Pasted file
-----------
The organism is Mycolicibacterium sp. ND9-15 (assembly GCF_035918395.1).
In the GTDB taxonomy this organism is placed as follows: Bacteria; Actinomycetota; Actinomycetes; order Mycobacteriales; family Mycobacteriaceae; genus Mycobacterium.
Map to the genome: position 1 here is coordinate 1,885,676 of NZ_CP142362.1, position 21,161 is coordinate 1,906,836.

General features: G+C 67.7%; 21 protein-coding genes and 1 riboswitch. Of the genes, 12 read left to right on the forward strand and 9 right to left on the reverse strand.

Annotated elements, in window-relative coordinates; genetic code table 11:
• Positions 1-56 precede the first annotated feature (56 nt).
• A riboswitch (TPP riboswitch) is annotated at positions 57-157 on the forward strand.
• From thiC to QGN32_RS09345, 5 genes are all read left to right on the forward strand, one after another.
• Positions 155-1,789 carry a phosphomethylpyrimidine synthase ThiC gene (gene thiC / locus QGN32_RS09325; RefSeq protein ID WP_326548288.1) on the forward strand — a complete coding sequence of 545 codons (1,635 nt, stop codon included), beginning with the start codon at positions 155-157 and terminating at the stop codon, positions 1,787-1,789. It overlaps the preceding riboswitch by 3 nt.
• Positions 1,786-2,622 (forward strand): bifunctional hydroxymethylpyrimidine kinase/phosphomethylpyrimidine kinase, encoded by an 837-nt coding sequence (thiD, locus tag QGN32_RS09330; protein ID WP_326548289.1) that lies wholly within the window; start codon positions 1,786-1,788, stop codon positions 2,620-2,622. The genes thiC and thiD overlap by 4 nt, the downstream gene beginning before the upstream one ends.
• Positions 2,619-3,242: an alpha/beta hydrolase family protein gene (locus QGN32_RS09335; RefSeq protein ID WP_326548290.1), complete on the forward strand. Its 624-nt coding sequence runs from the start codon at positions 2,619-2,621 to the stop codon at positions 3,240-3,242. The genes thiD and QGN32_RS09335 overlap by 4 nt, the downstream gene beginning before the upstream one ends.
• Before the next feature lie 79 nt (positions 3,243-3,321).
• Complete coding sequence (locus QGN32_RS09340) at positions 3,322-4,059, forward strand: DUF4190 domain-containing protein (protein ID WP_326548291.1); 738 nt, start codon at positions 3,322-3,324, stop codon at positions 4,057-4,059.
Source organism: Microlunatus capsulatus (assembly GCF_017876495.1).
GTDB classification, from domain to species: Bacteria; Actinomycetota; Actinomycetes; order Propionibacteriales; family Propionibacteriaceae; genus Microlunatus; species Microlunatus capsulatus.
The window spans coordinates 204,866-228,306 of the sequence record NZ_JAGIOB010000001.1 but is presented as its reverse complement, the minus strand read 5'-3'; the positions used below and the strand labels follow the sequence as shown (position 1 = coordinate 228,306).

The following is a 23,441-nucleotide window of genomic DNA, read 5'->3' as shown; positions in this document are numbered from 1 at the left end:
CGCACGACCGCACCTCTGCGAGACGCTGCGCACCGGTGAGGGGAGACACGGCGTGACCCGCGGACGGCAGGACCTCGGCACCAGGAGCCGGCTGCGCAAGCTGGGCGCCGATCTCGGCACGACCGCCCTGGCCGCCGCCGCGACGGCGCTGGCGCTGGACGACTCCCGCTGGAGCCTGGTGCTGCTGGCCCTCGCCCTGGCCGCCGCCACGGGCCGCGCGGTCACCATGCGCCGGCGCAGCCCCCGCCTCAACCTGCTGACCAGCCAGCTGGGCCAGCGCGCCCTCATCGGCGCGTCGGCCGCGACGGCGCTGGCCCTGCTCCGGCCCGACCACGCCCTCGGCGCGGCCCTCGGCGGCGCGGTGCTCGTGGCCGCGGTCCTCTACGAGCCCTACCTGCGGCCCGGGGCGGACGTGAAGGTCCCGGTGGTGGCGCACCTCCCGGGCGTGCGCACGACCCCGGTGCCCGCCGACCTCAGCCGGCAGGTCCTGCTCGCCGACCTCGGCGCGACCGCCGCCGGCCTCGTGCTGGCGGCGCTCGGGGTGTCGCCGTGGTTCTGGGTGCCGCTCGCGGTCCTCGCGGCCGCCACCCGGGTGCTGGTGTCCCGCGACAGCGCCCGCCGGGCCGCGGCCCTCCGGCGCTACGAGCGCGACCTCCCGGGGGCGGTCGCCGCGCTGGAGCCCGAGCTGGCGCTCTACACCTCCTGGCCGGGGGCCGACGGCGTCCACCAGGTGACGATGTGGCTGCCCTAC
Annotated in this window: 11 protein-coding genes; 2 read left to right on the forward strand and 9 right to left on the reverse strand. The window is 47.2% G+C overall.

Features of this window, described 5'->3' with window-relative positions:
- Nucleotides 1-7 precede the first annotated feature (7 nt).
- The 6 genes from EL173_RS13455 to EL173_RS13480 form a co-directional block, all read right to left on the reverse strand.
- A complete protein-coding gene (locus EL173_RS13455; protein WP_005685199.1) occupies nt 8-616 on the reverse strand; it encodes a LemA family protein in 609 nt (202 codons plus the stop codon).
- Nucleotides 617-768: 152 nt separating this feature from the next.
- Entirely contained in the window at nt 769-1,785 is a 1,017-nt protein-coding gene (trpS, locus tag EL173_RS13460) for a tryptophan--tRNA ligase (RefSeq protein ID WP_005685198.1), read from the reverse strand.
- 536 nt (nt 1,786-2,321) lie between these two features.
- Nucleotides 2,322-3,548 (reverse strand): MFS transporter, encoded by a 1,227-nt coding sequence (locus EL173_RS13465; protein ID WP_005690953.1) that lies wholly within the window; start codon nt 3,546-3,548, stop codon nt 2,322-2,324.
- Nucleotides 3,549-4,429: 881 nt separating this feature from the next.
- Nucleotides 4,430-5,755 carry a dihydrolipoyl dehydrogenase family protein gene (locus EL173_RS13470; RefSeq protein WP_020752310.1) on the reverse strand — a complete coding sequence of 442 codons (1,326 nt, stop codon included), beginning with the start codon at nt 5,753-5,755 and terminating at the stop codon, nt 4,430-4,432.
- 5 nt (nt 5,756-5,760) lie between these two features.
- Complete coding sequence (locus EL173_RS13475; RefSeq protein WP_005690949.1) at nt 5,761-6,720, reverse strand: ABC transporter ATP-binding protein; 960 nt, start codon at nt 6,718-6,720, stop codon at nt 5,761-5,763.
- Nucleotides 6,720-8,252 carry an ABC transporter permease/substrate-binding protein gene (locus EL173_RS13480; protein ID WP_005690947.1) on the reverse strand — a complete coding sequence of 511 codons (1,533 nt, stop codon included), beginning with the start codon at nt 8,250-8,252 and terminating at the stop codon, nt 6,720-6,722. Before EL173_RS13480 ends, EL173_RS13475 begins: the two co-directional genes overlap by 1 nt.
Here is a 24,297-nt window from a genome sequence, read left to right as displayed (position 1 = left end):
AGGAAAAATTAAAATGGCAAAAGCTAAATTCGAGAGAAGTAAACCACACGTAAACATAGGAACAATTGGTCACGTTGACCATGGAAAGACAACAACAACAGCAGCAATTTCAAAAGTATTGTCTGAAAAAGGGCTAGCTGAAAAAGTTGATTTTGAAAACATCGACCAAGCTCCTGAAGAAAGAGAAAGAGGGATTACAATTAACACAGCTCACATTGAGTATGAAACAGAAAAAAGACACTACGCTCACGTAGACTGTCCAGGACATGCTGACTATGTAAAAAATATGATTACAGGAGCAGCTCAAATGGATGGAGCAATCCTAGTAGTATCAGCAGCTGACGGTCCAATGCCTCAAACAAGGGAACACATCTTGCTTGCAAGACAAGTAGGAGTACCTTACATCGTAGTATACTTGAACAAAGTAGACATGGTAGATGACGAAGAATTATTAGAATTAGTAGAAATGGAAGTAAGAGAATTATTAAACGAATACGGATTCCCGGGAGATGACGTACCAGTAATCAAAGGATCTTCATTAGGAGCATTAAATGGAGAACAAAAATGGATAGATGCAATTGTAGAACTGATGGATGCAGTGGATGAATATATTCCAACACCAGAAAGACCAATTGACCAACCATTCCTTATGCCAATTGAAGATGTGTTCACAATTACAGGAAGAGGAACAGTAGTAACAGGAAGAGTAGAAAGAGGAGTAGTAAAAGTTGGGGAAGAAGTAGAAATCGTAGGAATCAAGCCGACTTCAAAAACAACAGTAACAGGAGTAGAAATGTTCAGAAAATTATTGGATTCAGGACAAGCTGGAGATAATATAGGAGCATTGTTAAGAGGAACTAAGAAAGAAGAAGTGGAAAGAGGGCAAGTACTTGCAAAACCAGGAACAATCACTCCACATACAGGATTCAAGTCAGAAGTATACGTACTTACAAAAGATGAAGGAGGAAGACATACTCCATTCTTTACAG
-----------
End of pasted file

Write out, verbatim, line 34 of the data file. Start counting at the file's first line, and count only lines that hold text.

AGGAAAAATTAAAATGGCAAAAGCTAAATTCGAGAGAAGTAAACCACACGTAAACATAGGAACAATTGGTCACGTTGACCATGGAAAGACAACAACAACAGCAGCAATTTCAAAAGTATTGTCTGAAAAAGGGCTAGCTGAAAAAGTTGATTTTGAAAACATCGACCAAGCTCCTGAAGAAAGAGAAAGAGGGATTACAATTAACACAGCTCACATTGAGTATGAAACAGAAAAAAGACACTACGCTCACGTAGACTGTCCAGGACATGCTGACTATGTAAAAAATATGATTACAGGAGCAGCTCAAATGGATGGAGCAATCCTAGTAGTATCAGCAGCTGACGGTCCAATGCCTCAAACAAGGGAACACATCTTGCTTGCAAGACAAGTAGGAGTACCTTACATCGTAGTATACTTGAACAAAGTAGACATGGTAGATGACGAAGAATTATTAGAATTAGTAGAAATGGAAGTAAGAGAATTATTAAACGAATACGGATTCCCGGGAGATGACGTACCAGTAATCAAAGGATCTTCATTAGGAGCATTAAATGGAGAACAAAAATGGATAGATGCAATTGTAGAACTGATGGATGCAGTGGATGAATATATTCCAACACCAGAAAGACCAATTGACCAACCATTCCTTATGCCAATTGAAGATGTGTTCACAATTACAGGAAGAGGAACAGTAGTAACAGGAAGAGTAGAAAGAGGAGTAGTAAAAGTTGGGGAAGAAGTAGAAATCGTAGGAATCAAGCCGACTTCAAAAACAACAGTAACAGGAGTAGAAATGTTCAGAAAATTATTGGATTCAGGACAAGCTGGAGATAATATAGGAGCATTGTTAAGAGGAACTAAGAAAGAAGAAGTGGAAAGAGGGCAAGTACTTGCAAAACCAGGAACAATCACTCCACATACAGGATTCAAGTCAGAAGTATACGTACTTACAAAAGATGAAGGAGGAAGACATACTCCATTCTTTACAG